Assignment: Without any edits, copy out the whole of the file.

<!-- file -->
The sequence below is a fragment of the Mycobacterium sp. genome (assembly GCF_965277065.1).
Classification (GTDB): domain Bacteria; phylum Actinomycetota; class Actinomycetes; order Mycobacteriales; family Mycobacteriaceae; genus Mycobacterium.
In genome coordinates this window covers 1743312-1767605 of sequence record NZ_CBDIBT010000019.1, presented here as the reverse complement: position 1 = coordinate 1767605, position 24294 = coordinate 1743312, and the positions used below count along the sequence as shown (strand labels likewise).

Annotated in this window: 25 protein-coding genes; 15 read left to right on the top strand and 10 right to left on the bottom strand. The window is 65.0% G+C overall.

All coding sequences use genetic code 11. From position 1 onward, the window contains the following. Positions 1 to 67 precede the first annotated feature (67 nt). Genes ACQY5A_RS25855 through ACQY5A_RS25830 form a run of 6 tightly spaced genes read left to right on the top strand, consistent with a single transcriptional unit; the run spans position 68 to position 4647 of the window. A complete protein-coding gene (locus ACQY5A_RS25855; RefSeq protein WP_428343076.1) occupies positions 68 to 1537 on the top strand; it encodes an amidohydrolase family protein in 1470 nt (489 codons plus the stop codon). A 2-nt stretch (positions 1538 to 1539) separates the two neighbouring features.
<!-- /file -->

The sequence below is a fragment of the Mycobacterium sp. genome (assembly GCF_965277065.1).
Classification (GTDB): domain Bacteria; phylum Actinomycetota; class Actinomycetes; order Mycobacteriales; family Mycobacteriaceae; genus Mycobacterium.
In genome coordinates this window covers 1743312-1767605 of sequence record NZ_CBDIBT010000019.1, presented here as the reverse complement: position 1 = coordinate 1767605, position 24294 = coordinate 1743312, and the positions used below count along the sequence as shown (strand labels likewise).

Annotated in this window: 25 protein-coding genes; 15 read left to right on the top strand and 10 right to left on the bottom strand. The window is 65.0% G+C overall.

All coding sequences use genetic code 11. From position 1 onward, the window contains the following. Positions 1 to 67 precede the first annotated feature (67 nt). Genes ACQY5A_RS25855 through ACQY5A_RS25830 form a run of 6 tightly spaced genes read left to right on the top strand, consistent with a single transcriptional unit; the run spans position 68 to position 4647 of the window. A complete protein-coding gene (locus ACQY5A_RS25855; RefSeq protein WP_428343076.1) occupies positions 68 to 1537 on the top strand; it encodes an amidohydrolase family protein in 1470 nt (489 codons plus the stop codon). A 2-nt stretch (positions 1538 to 1539) separates the two neighbouring features.